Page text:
The aggregate-forming pili (AFP) mediates the aggregative adherence of a hybrid-pathogenic Escherichia coli (UPEC/EAEC) isolated from a urinary tract infection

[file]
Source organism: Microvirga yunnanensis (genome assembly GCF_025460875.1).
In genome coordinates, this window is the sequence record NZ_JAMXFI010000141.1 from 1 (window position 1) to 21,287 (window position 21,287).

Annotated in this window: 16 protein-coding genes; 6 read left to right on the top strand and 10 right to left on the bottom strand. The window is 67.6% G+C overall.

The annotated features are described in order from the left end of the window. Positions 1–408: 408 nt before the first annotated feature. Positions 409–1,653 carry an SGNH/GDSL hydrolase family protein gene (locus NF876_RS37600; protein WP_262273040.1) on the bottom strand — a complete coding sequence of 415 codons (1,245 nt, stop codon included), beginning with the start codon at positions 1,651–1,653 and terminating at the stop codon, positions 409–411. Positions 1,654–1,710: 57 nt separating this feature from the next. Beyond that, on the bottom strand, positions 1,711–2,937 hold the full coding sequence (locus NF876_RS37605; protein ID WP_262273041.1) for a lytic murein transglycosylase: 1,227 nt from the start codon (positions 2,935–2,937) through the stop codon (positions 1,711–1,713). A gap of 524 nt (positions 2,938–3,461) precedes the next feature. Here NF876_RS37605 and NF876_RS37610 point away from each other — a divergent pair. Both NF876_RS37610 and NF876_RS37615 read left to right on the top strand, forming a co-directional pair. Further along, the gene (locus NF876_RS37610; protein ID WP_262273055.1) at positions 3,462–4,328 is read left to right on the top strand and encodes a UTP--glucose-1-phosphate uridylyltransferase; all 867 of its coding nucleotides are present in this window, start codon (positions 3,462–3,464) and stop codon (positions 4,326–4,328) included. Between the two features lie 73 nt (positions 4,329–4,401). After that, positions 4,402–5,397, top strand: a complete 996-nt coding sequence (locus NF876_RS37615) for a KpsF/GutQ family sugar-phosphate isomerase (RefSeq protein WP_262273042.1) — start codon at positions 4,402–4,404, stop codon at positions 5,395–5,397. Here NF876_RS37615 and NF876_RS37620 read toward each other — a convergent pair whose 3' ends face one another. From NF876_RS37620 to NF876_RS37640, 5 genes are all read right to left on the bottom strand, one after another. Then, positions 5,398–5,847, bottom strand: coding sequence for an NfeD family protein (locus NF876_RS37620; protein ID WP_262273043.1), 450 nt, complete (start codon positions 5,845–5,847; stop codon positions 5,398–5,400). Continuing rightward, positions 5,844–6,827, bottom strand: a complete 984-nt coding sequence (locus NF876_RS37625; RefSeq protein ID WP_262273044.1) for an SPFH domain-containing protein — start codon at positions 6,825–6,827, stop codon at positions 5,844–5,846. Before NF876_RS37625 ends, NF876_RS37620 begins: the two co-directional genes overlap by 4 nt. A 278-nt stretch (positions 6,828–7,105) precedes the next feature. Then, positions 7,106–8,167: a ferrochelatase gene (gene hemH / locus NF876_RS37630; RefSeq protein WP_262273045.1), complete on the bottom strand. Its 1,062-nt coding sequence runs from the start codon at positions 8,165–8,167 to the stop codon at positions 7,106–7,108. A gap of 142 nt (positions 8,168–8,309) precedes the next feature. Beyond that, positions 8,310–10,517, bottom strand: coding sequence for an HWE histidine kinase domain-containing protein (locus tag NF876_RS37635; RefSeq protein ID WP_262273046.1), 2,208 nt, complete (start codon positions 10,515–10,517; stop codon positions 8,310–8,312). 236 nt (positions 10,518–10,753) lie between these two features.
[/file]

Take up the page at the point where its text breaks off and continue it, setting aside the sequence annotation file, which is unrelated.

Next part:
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Enteroaggregative Escherichia coli (EAEC) comprises an important diarrheagenic pathotype, while uropathogenic E. coli (UPEC) is the most important agent of urinary tract infection (UTI). Recently, EAEC virulence factors have been detected in E. coli strains causing UTI, showing the importance of these hybrid-pathogenic strains. Previously, we detected an E. coli strain isolated from UTI (UPEC-46) presenting characteristics of EAEC, e.g., the aggregative adherence (AA) pattern and EAEC-associated genes (aatA, aap, and pet). In this current study, we analyzed the whole genomic sequence of UPEC-46 and characterized some phenotypic traits. The AA phenotype was observed in cell lineages of urinary and intestinal origin. The production of curli, cellulose, bacteriocins, and Pet toxin was detected. Additionally, UPEC-46 was not capable of forming biofilm using different culture media and human urine. The genome sequence analysis showed that this strain belongs to serotype O166:H12, ST10, and phylogroup A, harbors the tet, aadA, and dfrA/sul resistance genes, and is phylogenetically more related to EAEC strains isolated from human feces. UPEC-46 harbors three plasmids. Plasmid p46-1 (~135 kb) carries some EAEC marker genes and those encoding the aggregate-forming pili (AFP) and its regulator (afpR). A mutation in afpA (encoding the AFP major pilin) led to the loss of pilin production and assembly, and notably, a strongly reduced adhesion to epithelial cells. In summary, the genetic background and phenotypic traits analyzed suggest that UPEC-46 is a hybrid strain (UPEC/EAEC) and highlights the importance of AFP adhesin in the adherence to colorectal and bladder cell lines.